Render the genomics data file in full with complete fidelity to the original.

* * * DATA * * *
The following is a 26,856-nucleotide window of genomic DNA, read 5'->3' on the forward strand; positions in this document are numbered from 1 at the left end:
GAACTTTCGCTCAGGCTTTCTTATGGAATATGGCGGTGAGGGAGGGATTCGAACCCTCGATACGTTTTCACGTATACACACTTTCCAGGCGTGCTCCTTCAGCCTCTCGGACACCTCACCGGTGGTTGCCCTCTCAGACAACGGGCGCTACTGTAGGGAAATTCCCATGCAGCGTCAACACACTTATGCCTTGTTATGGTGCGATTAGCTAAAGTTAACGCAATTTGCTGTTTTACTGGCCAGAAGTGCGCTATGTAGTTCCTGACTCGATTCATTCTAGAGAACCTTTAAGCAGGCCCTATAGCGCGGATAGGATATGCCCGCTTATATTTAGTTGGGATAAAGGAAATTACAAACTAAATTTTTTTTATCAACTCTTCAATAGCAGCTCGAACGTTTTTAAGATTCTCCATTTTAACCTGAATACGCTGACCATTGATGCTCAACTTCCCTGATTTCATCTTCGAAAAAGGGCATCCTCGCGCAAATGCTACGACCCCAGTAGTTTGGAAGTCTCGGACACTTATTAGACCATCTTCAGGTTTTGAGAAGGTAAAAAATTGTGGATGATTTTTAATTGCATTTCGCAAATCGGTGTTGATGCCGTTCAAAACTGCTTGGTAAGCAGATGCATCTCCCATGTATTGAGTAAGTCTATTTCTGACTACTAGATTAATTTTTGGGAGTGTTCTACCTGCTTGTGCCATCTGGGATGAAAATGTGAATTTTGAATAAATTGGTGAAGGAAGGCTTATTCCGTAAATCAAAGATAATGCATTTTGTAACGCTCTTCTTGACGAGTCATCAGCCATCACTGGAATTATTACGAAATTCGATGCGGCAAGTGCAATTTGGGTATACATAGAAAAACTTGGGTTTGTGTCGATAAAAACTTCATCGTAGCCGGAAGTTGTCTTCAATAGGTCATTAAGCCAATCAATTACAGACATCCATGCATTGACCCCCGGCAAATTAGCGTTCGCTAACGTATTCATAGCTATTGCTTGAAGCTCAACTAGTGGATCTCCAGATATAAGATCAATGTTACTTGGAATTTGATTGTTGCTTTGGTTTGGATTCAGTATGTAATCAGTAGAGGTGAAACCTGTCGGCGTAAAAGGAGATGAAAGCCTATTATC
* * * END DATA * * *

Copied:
The following is a 26,856-nucleotide window of genomic DNA, read 5'->3' on the forward strand; positions in this document are numbered from 1 at the left end:
GAACTTTCGCTCAGGCTTTCTTATGGAATATGGCGGTGAGGGAGGGATTCGAACCCTCGATACGTTTTCACGTATACACACTTTCCAGGCGTGCTCCTTCAGCCTCTCGGACACCTCACCGGTGGTTGCCCTCTCAGACAACGGGCGCTACTGTAGGGAAATTCCCATGCAGCGTCAACACACTTATGCCTTGTTATGGTGCGATTAGCTAAAGTTAACGCAATTTGCTGTTTTACTGGCCAGAAGTGCGCTATGTAGTTCCTGACTCGATTCATTCTAGAGAACCTTTAAGCAGGCCCTATAGCGCGGATAGGATATGCCCGCTTATATTTAGTTGGGATAAAGGAAATTACAAACTAAATTTTTTTTATCAACTCTTCAATAGCAGCTCGAACGTTTTTAAGATTCTCCATTTTAACCTGAATACGCTGACCATTGATGCTCAACTTCCCTGATTTCATCTTCGAAAAAGGGCATCCTCGCGCAAATGCTACGACCCCAGTAGTTTGGAAGTCTCGGACACTTATTAGACCATCTTCAGGTTTTGAGAAGGTAAAAAATTGTGGATGATTTTTAATTGCATTTCGCAAATCGGTGTTGATGCCGTTCAAAACTGCTTGGTAAGCAGATGCATCTCCCATGTATTGAGTAAGTCTATTTCTGACTACTAGATTAATTTTTGGGAGTGTTCTACCTGCTTGTGCCATCTGGGATGAAAATGTGAATTTTGAATAAATTGGTGAAGGAAGGCTTATTCCGTAAATCAAAGATAATGCATTTTGTAACGCTCTTCTTGACGAGTCATCAGCCATCACTGGAATTATTACGAAATTCGATGCGGCAAGTGCAATTTGGGTATACATAGAAAAACTTGGGTTTGTGTCGATAAAAACTTCATCGTAGCCGGAAGTTGTCTTCAATAGGTCATTAAGCCAATCAATTACAGACATCCATGCATTGACCCCCGGCAAATTAGCGTTCGCTAACGTATTCATAGCTATTGCTTGAAGCTCAACTAGTGGATCTCCAGATATAAGATCAATGTTACTTGGAATTTGATTGTTGCTTTGGTTTGGATTCAGTATGTAATCAGTAGAGGTGAAACCTGTCGGCGTAAAAGGAGATGAAAGCCTATTATC